The discovery of alleles that are able to distort segregation during meiosis in their favour raises the question of why Mendelian segregation is the rule and segregation distortion the exception. Previous research on this topic was limited by an unrealistic assumption: equal segregation in the two sexes. Úbeda and Haig [(2005) Genetics 170, 1345–1357] provide a new model allowing sex-specific segregation distortion. This model shows that natural selection favours departure from Mendelian expectations. The evolutionary instability of Mendelian segregation under more realistic assumptions requires a new paradigm that explains its ubiquity.
- all-and-none segregation
- evolutionary genetic stability
- intragenomic conflict
- meiotic drive
- Mendelian segregation
- segregation distortion
Inspired by Mendel's work on the segregation of characters in peas, geneticists formalized the law of equal transmission: alleles at a heterozygous locus are transmitted with equal probability. Though Mendel's first law described, in principle, a fundamental constraint on genetics systems, Hiraizumi proved that no such limitation exists by finding loci where one of the alleles is able to distort the segregation process in its favour (see ). This observation motivated geneticists to model the evolution of segregation using a main locus under viability selection and a modifier locus that determined the segregation of alleles at the main locus. The effort revealed that in the absence of perfect recombination between main and modifier locus, the modifier alleles are selected to distort fair segregation [2–4]. These modifiers gain fitness through preferential association with the allele that has segregation advantage. If the segregation process can be distorted and distorters have a selective advantage, then why is Mendelian segregation the rule and segregation distortion the exception, rather than the other way around?
Eshel  offered an elegant explanation to this conundrum. He found that with perfect recombination between main and modifier locus, alleles taking segregation away from Mendelian expectations are selected against. Those taking segregation closer to fair expectations, however, are selected in favour. With perfect recombination, modifiers cannot gain fitness through preferential association with any allele because they have the same probability of association with one allele or the other. Instead, they gain advantage by maximizing population mean fitness and it is through Mendelian segregation that this process occurs . Considering that most of the loci in the genome are unlinked to any particular locus, Mendelian segregation would be maintained by mutual policing in the ‘parliament of genes’ .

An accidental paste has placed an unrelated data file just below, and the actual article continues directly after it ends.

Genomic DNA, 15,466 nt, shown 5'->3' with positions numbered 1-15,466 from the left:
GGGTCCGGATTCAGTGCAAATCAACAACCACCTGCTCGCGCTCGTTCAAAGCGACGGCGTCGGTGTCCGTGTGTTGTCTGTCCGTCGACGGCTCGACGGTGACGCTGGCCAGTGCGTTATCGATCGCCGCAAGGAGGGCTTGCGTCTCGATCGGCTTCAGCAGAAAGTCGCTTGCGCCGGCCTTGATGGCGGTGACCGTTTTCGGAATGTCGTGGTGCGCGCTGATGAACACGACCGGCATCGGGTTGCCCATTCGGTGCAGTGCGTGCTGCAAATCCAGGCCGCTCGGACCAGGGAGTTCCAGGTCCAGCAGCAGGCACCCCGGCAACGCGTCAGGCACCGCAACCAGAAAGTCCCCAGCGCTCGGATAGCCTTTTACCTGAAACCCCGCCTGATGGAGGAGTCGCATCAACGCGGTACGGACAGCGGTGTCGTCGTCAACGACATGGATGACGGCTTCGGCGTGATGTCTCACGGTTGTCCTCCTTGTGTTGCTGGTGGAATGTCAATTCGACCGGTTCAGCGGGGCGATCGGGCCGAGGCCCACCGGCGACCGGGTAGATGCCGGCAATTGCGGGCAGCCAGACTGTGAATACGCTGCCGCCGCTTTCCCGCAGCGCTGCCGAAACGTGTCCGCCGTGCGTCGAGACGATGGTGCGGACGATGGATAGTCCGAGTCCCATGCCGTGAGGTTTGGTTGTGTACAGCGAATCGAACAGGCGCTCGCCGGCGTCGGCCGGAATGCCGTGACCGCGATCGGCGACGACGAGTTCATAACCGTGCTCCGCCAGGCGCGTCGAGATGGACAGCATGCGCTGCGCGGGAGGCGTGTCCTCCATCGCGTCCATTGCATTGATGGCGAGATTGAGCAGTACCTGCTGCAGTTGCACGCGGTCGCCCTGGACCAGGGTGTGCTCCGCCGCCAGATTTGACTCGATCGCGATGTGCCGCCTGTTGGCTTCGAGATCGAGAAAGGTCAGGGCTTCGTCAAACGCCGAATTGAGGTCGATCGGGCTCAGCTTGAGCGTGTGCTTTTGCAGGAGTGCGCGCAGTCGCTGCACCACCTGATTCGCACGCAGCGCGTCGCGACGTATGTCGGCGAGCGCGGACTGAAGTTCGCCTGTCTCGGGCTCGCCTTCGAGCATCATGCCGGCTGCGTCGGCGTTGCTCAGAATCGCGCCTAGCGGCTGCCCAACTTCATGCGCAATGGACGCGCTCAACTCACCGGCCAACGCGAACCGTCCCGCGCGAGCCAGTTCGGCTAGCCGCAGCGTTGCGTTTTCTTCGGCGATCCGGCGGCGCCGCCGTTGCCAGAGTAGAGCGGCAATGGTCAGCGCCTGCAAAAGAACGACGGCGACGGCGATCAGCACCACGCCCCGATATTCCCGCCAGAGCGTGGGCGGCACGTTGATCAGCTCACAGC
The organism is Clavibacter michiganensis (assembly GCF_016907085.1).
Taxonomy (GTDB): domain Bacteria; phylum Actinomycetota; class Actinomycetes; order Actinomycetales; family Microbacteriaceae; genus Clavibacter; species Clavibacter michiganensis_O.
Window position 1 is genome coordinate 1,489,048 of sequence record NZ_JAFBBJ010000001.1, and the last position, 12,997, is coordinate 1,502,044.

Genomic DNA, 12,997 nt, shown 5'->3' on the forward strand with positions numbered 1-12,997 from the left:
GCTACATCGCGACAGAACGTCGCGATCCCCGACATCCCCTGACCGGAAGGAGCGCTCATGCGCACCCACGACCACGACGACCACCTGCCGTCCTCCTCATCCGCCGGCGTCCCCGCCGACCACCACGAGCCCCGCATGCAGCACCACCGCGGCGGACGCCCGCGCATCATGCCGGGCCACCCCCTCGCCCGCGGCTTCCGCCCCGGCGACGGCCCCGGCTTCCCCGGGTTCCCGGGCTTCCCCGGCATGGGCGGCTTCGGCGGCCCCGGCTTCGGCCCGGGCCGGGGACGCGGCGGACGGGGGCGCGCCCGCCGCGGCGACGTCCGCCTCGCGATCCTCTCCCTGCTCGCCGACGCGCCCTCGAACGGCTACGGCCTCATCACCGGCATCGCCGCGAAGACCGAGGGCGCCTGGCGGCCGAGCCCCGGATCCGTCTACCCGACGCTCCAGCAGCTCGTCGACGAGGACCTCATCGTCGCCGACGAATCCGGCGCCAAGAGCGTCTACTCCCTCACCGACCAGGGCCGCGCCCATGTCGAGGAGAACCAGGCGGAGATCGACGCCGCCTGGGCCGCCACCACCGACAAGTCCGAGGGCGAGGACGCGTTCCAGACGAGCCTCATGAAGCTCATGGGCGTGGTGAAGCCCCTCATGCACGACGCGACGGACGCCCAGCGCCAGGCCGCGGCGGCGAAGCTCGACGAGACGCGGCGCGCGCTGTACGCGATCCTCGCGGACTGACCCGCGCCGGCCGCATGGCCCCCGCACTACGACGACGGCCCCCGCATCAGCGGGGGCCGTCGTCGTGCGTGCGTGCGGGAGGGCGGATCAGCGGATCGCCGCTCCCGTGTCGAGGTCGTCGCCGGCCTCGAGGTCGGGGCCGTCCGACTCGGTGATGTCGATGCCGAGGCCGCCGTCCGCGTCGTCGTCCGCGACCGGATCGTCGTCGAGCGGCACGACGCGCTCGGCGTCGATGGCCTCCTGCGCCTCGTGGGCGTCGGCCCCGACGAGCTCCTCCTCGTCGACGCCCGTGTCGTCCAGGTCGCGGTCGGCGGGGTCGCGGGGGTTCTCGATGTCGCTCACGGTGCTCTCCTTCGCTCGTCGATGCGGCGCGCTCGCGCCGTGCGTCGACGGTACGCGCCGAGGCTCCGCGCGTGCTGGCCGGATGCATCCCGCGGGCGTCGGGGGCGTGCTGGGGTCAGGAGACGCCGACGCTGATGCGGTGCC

The above results relied on the simplifying assumption that a modifier allele has the same effect on transmission during male and female gametogenesis. However, this assumption does not correspond to reality. A detailed review of all genetics systems where deviation from Mendelian expectation has been observed fails to provide a single case when segregation distortion is equivalent in males and females [8,9]. This is not surprising since mechanisms underlying male and female gametogenesis are extremely different . The work of Úbeda and Haig  overcomes this limitation by allowing sex-specific segregation distortion. They also consider the most general viability scheme, which allows for differential viability of reciprocal heterozygotes as might arise, for example, from genomic imprinting .
Consider a population at equilibrium where alleles at a polymorphic main locus segregate with equal probability (this requires heterozygote advantage for non-frequency-dependent viability schemes). Úbeda and Haig  found that allowing for differential segregation distortion in male and female gametogenesis, Mendelian segregation lacks evolutionary genetic stability  even in the most favourable case of perfect recombination. Though fair segregation shows evolutionary instability both for differential and identical viability of reciprocal heterozygotes, there are significant differences between both segregation schemes. Specifically, for differential viability of reciprocal heterozygotes, the pair of male and female segregation schemes that can invade Mendelian segregation is much broader, independent of the viability of homozygotes with respect to heterozygotes (Figure 1), and the invasion rate is much faster. In addition, Úbeda and Haig  demonstrate that all-and-none segregation schemes (those in which one allele shows perfect drive in one sex while the opposite allele shows perfect drive in the other sex) not only can invade Mendelian segregation but also show evolutionary genetic stability.